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Cavazzoni (also called da Bologna and d’Urbino), Marco Antonio

Cavazzoni (also called da Bologna and d’Urbino), Marco Antonio

Cavazzoni (also called da Bologna and d’Urbino), Marco Antonio, Italian composer and singer, father of Girolamo Cavazzoni; b. Bologna, c. 1490; d. c. 1570 (the date appearing on his will is April 3, 1569). He went to Urbino about 1510 and became acquainted with Cardinal Pietro Bembo. He then became a musician in the private chapel of Pope Leo X (1515). In Venice (1517) he was employed by Francesco Cornaro, nephew of the Queen of Cyprus. Returning to Rome (1520), he was again in the employ of Pope Leo X. From 1522 to 1524. From 1528 to 1531 he was in Venice, and in 1536–37 was organist at Chioggia. From 1545 to 1559 he was a singer at S. Marco (Venice), where Adriaen Willaert was maestro di cappella. As a youth wrote a Mass, Domini Marci Antonii, so named because he derived its theme from the solmization syllables of his Christian names. His most important work is a collection of keyboard pieces, Recerchari, motetti, canzoni, Libro I (Venice, 1523). The ricercari are toccata-like rather than contrapuntal, and the motets and canzonas are instrumental transcriptions of vocal pieces. Modern reprints (with biographical notes) are found in Benvenuti’s I classici musicali italiani (Milan, 1941) and in K. Jeppesen, Die italienische Orgelmusik am Anfang des Cinquecento (Copenhagen, 1943).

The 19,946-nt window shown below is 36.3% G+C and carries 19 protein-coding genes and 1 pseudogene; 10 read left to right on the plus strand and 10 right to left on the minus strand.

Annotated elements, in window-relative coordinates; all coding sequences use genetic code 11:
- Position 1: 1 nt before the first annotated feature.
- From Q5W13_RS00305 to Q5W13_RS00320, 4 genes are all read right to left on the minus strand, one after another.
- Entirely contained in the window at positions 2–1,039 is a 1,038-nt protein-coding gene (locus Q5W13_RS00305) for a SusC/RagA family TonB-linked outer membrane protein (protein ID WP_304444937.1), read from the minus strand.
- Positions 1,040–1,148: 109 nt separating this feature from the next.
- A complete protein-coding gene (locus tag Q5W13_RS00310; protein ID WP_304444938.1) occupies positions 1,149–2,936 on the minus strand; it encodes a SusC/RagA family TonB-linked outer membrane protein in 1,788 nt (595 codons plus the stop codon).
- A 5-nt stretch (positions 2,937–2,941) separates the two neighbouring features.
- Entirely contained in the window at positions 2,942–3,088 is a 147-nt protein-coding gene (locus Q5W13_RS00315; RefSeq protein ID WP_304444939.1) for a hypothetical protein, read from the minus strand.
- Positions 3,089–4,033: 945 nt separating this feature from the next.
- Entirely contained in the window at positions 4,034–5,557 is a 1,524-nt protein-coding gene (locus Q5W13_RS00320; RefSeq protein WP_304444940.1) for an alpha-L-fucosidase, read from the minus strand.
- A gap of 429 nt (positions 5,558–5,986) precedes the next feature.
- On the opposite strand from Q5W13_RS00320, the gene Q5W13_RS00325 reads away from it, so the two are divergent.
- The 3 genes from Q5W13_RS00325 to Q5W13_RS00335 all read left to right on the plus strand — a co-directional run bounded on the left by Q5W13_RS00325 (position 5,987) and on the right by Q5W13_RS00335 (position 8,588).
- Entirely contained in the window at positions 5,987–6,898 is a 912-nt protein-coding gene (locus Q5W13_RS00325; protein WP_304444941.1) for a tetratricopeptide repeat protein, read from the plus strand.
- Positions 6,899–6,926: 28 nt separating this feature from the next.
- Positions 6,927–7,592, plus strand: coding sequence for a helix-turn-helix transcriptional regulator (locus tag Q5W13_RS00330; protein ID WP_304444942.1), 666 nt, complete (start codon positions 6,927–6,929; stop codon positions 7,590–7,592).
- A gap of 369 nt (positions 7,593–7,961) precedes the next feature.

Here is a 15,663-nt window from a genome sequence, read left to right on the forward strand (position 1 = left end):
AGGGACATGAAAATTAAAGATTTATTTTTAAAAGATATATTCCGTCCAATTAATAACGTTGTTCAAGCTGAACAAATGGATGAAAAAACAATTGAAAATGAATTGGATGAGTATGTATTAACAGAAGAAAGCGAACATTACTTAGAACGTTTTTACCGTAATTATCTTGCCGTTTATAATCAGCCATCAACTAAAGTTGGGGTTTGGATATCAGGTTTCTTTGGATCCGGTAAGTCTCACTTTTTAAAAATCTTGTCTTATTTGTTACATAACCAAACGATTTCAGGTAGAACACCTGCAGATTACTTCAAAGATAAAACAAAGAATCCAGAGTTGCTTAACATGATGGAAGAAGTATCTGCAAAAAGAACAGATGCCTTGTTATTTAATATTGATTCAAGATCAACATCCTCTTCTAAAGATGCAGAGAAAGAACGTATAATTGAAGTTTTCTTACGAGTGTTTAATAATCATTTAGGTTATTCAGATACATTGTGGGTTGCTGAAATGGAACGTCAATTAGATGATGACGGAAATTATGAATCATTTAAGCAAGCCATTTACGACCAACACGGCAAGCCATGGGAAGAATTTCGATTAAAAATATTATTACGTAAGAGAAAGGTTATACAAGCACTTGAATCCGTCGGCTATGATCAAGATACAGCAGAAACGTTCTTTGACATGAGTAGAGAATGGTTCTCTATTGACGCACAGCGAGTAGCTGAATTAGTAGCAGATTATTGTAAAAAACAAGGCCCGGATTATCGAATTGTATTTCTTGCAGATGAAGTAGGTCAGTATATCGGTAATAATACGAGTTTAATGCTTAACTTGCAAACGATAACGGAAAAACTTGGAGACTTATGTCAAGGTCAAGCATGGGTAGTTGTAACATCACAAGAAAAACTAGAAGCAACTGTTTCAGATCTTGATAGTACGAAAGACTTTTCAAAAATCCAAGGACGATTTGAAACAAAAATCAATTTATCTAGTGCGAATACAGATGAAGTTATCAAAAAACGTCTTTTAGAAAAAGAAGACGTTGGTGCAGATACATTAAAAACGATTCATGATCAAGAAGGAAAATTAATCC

—Nicolas Slonimsky/Laura Kuhn/Dennis McIntire

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